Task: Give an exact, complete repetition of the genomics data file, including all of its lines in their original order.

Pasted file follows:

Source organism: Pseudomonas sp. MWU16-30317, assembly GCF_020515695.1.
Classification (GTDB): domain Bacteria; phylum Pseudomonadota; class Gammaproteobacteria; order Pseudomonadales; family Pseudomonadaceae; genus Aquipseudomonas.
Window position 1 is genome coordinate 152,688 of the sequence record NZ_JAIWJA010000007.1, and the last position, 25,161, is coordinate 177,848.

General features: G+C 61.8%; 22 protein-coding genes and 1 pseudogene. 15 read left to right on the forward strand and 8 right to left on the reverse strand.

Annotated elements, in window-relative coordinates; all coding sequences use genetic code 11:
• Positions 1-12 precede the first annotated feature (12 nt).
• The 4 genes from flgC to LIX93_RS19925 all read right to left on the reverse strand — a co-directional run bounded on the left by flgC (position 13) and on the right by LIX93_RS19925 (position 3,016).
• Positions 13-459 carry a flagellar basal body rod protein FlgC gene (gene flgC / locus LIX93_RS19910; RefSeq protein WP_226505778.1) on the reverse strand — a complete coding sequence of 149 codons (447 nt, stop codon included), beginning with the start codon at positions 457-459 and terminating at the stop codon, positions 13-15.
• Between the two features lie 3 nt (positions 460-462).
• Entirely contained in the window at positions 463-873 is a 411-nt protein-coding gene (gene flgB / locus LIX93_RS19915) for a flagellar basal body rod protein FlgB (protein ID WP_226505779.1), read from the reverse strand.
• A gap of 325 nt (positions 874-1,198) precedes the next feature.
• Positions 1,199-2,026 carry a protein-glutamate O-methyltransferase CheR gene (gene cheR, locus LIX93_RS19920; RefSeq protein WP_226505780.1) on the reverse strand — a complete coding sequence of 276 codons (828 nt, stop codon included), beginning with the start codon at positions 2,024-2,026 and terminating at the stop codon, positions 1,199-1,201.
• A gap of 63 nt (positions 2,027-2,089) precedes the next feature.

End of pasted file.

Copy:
Source organism: Pseudomonas sp. MWU16-30317, assembly GCF_020515695.1.
Classification (GTDB): domain Bacteria; phylum Pseudomonadota; class Gammaproteobacteria; order Pseudomonadales; family Pseudomonadaceae; genus Aquipseudomonas.
Window position 1 is genome coordinate 152,688 of the sequence record NZ_JAIWJA010000007.1, and the last position, 25,161, is coordinate 177,848.

General features: G+C 61.8%; 22 protein-coding genes and 1 pseudogene. 15 read left to right on the forward strand and 8 right to left on the reverse strand.

Annotated elements, in window-relative coordinates; all coding sequences use genetic code 11:
• Positions 1-12 precede the first annotated feature (12 nt).
• The 4 genes from flgC to LIX93_RS19925 all read right to left on the reverse strand — a co-directional run bounded on the left by flgC (position 13) and on the right by LIX93_RS19925 (position 3,016).
• Positions 13-459 carry a flagellar basal body rod protein FlgC gene (gene flgC / locus LIX93_RS19910; RefSeq protein WP_226505778.1) on the reverse strand — a complete coding sequence of 149 codons (447 nt, stop codon included), beginning with the start codon at positions 457-459 and terminating at the stop codon, positions 13-15.
• Between the two features lie 3 nt (positions 460-462).
• Entirely contained in the window at positions 463-873 is a 411-nt protein-coding gene (gene flgB / locus LIX93_RS19915) for a flagellar basal body rod protein FlgB (protein ID WP_226505779.1), read from the reverse strand.
• A gap of 325 nt (positions 874-1,198) precedes the next feature.
• Positions 1,199-2,026 carry a protein-glutamate O-methyltransferase CheR gene (gene cheR, locus LIX93_RS19920; RefSeq protein WP_226505780.1) on the reverse strand — a complete coding sequence of 276 codons (828 nt, stop codon included), beginning with the start codon at positions 2,024-2,026 and terminating at the stop codon, positions 1,199-1,201.
• A gap of 63 nt (positions 2,027-2,089) precedes the next feature.